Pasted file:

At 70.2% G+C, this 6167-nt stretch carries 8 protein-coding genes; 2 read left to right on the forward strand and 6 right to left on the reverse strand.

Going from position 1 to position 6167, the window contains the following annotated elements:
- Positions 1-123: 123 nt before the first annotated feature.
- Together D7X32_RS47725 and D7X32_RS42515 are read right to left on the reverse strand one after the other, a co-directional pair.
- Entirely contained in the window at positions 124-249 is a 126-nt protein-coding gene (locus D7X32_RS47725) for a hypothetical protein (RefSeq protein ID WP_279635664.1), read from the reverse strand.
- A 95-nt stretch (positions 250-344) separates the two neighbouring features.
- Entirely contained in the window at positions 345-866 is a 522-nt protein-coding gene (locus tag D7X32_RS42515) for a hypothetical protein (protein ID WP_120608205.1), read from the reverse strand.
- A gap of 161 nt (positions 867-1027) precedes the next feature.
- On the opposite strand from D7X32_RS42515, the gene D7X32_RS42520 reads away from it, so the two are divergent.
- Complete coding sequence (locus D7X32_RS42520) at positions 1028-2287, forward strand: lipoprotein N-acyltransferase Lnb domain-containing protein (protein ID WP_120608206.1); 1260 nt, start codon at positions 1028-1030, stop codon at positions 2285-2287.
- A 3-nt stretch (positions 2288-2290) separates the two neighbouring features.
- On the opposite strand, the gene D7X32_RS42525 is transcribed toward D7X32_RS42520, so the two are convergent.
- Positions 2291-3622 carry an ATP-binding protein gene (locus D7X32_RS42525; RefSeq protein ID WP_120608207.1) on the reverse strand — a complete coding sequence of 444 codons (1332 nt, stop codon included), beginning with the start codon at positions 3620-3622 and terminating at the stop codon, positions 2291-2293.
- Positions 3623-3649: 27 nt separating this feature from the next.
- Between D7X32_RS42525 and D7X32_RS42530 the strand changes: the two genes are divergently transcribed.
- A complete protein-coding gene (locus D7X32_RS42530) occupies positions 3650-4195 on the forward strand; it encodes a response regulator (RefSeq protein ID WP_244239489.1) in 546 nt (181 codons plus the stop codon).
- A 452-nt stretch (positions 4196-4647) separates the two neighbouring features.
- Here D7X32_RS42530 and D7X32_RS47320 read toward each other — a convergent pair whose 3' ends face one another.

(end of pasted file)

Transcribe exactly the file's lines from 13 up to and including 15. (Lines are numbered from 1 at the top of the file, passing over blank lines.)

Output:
- Positions 2291-3622 carry an ATP-binding protein gene (locus D7X32_RS42525; RefSeq protein ID WP_120608207.1) on the reverse strand — a complete coding sequence of 444 codons (1332 nt, stop codon included), beginning with the start codon at positions 3620-3622 and terminating at the stop codon, positions 2291-2293.
- Positions 3623-3649: 27 nt separating this feature from the next.
- Between D7X32_RS42525 and D7X32_RS42530 the strand changes: the two genes are divergently transcribed.